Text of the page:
3. Greer FR, et al. Effects of early nutritional interventions on the development of atopic disease in infants and children: The role of maternal dietary restriction, breastfeeding, timing of introduction of complementary foods, and hydrolyzed formulas. Pediatrics. 2008;121(1):183-191.
4. Du Toit G, et al. Early consumption of peanuts in infancy is associated with a low prevalence of peanut allergy. Journal of Allergy and Clinical Immunology. 2008;122(5):984-991.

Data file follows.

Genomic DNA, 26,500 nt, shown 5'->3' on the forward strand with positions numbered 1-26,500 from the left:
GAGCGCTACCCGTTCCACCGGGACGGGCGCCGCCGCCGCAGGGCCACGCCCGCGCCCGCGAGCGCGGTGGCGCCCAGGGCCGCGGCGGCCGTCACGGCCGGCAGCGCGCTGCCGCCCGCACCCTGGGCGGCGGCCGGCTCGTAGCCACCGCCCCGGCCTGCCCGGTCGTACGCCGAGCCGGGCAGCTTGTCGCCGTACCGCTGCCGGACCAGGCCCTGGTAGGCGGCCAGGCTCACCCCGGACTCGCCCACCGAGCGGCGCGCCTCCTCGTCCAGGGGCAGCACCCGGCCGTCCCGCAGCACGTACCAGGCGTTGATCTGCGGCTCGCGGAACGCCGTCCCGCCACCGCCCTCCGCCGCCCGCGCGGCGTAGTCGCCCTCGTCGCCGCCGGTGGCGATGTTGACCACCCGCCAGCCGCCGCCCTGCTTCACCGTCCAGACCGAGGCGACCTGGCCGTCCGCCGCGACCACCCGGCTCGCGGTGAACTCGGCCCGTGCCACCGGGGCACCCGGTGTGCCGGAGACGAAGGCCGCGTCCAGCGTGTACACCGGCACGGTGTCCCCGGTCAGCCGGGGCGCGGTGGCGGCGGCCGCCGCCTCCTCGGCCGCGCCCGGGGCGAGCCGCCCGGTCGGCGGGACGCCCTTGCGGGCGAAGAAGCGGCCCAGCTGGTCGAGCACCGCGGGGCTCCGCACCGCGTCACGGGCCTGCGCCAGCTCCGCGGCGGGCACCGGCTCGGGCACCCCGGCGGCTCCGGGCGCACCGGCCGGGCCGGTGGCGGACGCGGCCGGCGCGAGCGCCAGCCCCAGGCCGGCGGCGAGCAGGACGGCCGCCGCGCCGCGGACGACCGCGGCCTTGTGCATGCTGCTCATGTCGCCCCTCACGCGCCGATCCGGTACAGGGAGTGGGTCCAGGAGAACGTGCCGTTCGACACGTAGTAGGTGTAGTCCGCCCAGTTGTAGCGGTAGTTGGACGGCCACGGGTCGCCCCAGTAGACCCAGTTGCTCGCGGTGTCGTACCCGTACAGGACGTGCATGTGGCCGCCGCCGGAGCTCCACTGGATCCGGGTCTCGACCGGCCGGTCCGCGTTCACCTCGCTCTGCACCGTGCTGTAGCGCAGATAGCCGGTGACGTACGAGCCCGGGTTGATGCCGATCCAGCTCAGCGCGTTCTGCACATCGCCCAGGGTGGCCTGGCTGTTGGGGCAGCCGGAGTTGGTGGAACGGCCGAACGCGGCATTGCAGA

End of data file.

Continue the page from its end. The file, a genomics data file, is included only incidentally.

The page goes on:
5. Du Toit G, et al. Randomized trial of peanut consumption in infants at risk for peanut allergy. New England Journal of Medicine. 2015;372(9):803-813.
6. National Institute of Allergy and Infectious Diseases | health information. Addendum guidelines for the prevention of peanut allergy in the United States: Summary for clinicians. https://www.niaid.nih.gov/sites/ default/files/peanut-allergy-preventio…. Published January 2017. Accessed April 2017.
7. Togias A, et al. Addendum guidelines for the prevention of peanut allergy in the United States: Report of the National Institute of Allergy and Infectious Disease-sponsored expert panel. Journal of Allergy and Clinical Immunology. 2017;139(1):29-44.
8. Du Toit G, et al. Effect of avoidance on peanut allergy after early peanut consumption. New England Journal